[JURIST] Leading Friday's corporations and securities law news, New York Attorney General Eliot Spitzer [Wikipedia profilie] has been sued by the US Department of the Treasury's Comptroller of the Currency [official website] and by the Clearing House [corporate website], a group representing national banks. The suit is an effort to stop Spitzers office from subpoenaing information from banks over accusations of discriminatory interest rates on home mortgages. The complainants argues that states do not have the authority to regulate national banks. In a Friday press release, Spitzer called the suit "shameful". The Comptroller of the Currency has a press release on its action. AP has more.
In other corporations and securities news...
- As reported earlier by JURISTs Paper Chase, former Tyco [JURIST new archive] CEO Dennis Kozlowski [Wikipedia profile] has been convicted of grand larceny. Tycos former finance chief, Mark Swartz, was also convicted. Kozlowski was accused of stealing millions of dollars from the company in addition to selling inflated stock and taking out improper loans. Bloomberg has more. The proceeding was a re-trial; the first trial of Kozlowski and Swartz ended in disarray last April after outside pressure was put on a juror [JURIST report].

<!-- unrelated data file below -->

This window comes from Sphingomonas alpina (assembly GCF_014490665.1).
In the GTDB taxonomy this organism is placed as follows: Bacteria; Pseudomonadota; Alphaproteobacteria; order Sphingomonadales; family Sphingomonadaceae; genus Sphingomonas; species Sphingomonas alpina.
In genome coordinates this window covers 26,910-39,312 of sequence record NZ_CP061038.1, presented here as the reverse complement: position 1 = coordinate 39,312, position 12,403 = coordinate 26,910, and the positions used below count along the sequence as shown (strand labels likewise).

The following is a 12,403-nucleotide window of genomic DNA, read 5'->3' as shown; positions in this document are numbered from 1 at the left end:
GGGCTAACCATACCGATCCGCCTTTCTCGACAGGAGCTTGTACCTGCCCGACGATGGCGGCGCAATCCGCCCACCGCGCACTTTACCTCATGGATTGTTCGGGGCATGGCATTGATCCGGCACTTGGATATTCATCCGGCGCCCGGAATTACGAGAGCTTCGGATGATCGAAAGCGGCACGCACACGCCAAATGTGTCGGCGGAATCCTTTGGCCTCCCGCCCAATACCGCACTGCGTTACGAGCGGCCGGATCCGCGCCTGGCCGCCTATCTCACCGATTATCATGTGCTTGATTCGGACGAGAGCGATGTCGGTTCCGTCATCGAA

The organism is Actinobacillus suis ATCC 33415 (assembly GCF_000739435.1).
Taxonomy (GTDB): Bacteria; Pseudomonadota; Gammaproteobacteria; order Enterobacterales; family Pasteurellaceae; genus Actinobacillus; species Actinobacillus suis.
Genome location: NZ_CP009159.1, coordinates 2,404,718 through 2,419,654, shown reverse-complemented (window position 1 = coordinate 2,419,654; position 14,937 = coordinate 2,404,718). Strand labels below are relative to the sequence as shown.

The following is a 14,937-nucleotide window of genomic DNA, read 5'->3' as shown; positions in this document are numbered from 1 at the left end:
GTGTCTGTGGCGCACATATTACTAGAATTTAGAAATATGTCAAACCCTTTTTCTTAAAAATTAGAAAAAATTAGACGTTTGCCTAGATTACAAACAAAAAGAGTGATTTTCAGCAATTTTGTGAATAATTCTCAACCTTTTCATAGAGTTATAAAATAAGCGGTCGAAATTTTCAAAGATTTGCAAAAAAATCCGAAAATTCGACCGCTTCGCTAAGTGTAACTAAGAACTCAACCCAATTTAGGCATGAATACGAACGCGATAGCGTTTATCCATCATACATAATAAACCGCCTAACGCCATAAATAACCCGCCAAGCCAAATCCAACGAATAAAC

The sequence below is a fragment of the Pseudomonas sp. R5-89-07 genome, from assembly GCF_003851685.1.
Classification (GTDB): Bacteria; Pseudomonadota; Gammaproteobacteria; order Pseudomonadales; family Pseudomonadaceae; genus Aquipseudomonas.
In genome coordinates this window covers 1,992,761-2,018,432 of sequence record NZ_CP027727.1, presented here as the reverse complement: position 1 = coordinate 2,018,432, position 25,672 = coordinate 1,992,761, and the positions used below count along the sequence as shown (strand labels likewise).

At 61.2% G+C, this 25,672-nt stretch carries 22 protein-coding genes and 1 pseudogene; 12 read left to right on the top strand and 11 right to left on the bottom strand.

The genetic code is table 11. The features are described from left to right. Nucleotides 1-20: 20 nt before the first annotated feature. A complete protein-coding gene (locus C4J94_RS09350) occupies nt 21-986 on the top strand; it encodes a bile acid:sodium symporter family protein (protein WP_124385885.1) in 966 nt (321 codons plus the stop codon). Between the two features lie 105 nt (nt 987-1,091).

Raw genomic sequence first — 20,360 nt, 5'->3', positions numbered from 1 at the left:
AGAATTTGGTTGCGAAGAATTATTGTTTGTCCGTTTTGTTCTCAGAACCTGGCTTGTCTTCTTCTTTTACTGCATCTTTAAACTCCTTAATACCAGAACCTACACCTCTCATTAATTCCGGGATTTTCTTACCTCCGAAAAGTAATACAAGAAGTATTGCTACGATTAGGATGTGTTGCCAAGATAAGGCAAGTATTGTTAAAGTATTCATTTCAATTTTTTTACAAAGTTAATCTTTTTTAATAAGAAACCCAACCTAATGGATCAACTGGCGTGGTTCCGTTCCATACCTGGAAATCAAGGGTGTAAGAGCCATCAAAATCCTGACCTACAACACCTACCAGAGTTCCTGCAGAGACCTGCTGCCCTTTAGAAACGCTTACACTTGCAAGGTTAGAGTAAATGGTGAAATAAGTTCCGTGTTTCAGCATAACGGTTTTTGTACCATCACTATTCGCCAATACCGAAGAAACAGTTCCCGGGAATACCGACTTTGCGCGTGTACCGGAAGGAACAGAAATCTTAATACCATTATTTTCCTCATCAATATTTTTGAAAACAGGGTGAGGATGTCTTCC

- An SEC [official website] report released this week says that off-books accounts like those in the Enron [JURIST Hot Topics archived coverage] scandal still exist. The 115-page report outlines existing problems and possible solutions for dealing with illegal book-keeping. The SEC has a press release with a link to the complete report. The Washington Post has more.